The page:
US, UN Pressure Kurds to Delay Independence Referendum in Iraq

In this April 9, 2016 photo, residents visit the Kurdish Regional Government (KRG) Headquarters in Rabia, Iraq. (AP Photo/Alice Martins)
In this April 9, 2016 photo, residents visit the Kurdish Regional Government (KRG) Headquarters in Rabia, Iraq. (AP Photo/Alice Martins)

The U.S., the United Kingdom and the United Nations pressured the Kurdistan Regional Government (KRG) in Iraq on Thursday to hold off on a Sept. 25 independence referendum that Shiite factions warn could trigger a civil war.

In a statement, KRG President Masoud Barzani said he had heard the arguments against the referendum from the visiting delegation. "We will discuss this issue with the leadership of Kurdistan and will announce our stance in the near future," he said, according to the Kurdish news agency Rudaw.

The delegation that met with Barzani included U.S. Special Envoy to the anti-ISIS coalition Brett McGurk, British Ambassador to Iraq Frank Baker and U.N. Special Representative to the Secretary-General Jan Kubis.

Without giving details, Barzani said, "The visiting delegation presented an alternative in place of the holding the referendum on September 25," but "it is not just my decision," Rudaw reported.

Although the results of the referendum would be non-binding and leave Iraq's five million Kurds short of their dream of an independent state, the vote could fracture the tenuous alliance of Kurds, Shiites and Sunnis in Iraq against the Islamic State of Iraq and Syria.

Kurdish Peshmerga forces played a major role in clearing the way for the Iraqi Security Forces to take back Mosul from ISIS, according to the U.S. military.

In an interview with the BBC on Monday, Barzani said the KRG would be "prepared to draw our own borders" if the central government in Baghdad did not accept the expected "Yes" outcome of the Sept. 25 independence referendum.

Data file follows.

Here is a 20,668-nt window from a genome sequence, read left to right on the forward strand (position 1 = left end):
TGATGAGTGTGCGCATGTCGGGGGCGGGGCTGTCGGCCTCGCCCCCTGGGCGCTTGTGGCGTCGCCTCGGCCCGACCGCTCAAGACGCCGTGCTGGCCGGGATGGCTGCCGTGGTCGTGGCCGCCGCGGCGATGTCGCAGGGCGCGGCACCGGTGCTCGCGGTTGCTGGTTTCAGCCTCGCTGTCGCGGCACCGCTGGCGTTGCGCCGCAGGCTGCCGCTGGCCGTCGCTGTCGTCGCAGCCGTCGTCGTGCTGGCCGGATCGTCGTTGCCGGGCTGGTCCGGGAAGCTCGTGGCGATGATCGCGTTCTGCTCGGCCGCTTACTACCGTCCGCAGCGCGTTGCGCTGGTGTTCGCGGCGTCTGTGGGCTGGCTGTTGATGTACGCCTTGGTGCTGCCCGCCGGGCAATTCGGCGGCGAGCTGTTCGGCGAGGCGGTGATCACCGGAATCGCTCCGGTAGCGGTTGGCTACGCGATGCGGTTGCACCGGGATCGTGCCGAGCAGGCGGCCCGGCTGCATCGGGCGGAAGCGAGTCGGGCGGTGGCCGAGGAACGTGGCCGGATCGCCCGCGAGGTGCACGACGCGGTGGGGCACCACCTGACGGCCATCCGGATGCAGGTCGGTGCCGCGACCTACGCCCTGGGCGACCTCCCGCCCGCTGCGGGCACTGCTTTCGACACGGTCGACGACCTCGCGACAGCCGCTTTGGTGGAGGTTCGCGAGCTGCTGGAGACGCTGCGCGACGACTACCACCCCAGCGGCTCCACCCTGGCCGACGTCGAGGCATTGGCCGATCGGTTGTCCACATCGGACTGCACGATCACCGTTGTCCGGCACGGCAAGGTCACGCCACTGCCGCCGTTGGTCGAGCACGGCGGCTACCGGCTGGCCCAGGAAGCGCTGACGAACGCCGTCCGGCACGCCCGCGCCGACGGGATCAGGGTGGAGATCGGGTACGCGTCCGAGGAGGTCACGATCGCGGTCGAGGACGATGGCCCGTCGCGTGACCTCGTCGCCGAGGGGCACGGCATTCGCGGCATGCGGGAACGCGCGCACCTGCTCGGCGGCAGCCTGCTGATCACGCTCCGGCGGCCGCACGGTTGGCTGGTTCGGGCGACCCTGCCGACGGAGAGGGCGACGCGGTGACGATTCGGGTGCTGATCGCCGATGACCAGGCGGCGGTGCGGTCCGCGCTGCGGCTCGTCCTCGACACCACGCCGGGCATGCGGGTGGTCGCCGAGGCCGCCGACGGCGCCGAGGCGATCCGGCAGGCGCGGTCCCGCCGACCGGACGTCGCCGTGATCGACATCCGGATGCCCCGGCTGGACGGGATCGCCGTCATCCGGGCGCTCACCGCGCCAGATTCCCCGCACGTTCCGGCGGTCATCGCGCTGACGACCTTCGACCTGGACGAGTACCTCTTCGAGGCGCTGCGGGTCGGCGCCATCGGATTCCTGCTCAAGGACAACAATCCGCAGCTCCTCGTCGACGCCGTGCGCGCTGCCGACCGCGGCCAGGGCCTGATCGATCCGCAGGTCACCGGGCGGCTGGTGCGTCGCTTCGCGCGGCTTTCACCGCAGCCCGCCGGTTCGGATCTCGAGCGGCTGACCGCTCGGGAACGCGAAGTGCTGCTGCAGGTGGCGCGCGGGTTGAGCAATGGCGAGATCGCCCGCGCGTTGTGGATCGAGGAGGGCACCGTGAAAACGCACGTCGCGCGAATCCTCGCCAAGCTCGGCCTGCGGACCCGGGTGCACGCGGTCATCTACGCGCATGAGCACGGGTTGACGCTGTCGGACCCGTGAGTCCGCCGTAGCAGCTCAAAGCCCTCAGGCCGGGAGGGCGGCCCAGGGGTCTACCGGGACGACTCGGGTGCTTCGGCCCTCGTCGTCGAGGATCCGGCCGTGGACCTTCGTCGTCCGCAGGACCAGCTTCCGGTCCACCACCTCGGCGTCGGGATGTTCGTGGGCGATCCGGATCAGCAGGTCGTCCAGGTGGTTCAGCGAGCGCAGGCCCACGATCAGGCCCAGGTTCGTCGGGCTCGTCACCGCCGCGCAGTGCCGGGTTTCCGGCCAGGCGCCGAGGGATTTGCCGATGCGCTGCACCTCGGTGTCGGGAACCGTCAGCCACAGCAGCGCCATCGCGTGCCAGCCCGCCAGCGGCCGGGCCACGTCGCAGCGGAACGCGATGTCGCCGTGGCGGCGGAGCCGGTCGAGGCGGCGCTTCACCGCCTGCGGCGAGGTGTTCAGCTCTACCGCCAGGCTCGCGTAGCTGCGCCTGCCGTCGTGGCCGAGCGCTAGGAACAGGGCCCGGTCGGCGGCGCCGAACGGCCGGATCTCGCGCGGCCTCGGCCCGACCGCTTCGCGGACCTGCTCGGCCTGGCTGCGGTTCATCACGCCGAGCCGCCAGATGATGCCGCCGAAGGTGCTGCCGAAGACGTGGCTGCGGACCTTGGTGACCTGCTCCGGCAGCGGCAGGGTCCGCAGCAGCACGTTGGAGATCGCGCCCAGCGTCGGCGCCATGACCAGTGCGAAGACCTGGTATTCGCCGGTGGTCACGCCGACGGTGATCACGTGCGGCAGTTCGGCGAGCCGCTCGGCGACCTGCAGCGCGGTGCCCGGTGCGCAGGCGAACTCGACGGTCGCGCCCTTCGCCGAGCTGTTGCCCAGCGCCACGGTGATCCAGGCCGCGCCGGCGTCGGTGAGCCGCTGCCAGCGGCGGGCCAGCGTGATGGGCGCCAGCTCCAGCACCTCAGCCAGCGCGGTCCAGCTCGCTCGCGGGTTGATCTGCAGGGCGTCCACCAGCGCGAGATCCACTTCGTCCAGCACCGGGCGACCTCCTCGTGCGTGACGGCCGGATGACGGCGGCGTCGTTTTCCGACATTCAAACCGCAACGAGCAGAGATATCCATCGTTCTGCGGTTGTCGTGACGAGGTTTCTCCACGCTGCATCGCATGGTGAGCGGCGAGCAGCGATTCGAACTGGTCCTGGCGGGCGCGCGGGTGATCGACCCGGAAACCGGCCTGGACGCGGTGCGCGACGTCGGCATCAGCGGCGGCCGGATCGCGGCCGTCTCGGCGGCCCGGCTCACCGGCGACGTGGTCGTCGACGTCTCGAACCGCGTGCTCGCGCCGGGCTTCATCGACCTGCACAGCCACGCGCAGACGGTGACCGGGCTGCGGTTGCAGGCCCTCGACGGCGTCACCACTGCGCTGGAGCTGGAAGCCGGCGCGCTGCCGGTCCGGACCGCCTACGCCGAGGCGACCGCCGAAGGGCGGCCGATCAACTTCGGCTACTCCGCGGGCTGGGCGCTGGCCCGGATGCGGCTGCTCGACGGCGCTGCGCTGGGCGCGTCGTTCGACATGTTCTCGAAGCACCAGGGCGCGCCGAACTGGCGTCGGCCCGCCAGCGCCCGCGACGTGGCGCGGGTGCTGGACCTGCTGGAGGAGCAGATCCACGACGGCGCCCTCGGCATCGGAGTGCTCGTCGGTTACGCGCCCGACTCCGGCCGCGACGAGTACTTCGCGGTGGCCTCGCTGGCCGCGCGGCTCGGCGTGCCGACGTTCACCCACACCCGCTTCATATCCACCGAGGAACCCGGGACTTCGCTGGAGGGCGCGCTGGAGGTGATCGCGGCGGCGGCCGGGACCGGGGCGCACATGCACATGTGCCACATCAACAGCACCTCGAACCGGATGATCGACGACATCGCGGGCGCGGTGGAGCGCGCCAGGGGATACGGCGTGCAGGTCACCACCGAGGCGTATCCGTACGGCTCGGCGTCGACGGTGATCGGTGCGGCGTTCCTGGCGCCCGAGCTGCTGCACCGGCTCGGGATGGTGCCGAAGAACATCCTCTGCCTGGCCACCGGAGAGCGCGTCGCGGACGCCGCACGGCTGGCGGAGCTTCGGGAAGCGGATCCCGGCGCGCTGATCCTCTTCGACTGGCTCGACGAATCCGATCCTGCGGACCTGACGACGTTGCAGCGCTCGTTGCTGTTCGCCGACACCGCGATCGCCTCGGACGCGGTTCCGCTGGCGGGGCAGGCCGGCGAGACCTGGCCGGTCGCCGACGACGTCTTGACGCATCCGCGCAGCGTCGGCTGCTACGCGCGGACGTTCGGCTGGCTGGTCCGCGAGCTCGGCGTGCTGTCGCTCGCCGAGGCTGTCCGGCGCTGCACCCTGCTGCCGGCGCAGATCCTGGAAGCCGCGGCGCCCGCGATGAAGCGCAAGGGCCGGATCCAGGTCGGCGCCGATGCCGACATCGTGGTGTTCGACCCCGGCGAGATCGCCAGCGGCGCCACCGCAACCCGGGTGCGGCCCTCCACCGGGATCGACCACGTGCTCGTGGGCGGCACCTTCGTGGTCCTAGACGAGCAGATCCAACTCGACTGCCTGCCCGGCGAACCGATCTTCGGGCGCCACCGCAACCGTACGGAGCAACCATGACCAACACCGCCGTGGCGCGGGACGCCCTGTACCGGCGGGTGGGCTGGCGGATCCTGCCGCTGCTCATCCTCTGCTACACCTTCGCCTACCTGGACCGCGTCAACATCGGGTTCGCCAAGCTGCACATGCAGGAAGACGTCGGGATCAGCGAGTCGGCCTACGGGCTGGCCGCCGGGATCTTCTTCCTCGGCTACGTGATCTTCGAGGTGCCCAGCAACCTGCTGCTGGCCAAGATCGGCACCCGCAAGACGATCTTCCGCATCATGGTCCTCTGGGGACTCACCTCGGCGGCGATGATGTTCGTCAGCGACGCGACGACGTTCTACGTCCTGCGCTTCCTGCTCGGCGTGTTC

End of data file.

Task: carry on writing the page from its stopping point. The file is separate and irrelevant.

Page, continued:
A key issue for the KRG is the disputed status of Kirkuk in oil-rich northeastern Iraq.

In the fight against ISIS, Kurdish Peshmerga forces pushed south to take the city, which has large Arab and Turkmen populations.

Shiite militias allied to the central government of Prime Minister Haider al-Abadi have warned that Kurdish attempts to annex Kirkuk would trigger civil war.

Turkey and Iran have also warned the KRG of repercussions.

Turkish Foreign Minister Mevlut Cavusoglu told state television last month, "In that country [Iraq], which has been through so many problems, a referendum on independence can make the situation even worse. God forbid, it could even bring it to civil war."

In the BBC interview, Barzani said, "If any group wants to change the reality of Kirkuk using force, they should expect that every single Kurd will be ready to fight over it."

Barzani said of the referendum, "This is the first step. This is the first time in history that people in Kurdistan will freely decide their future."

"After that, we will start talks with Baghdad to reach an agreement over borders, water and oil," he added. "We will take these steps. But if they don't accept, that will be another matter."

In a video briefing to the Pentagon on Thursday from Baghdad, Army Col. Ryan Dillon, a spokesman for Combined Joint Task Force-Operation Inherent Resolve, said the U.S. is counting on the Peshmerga to join with the ISF in plans to retake one of the last ISIS strongholds in the central city of Hawija.

"It's going to require all elements of the Iraqi Security Forces," he said. "Those plans are continuing, they're underway. The way we see it is -- it will require all elements of the Iraqi Security Force and Peshmerga."

-- Richard Sisk can be reached at

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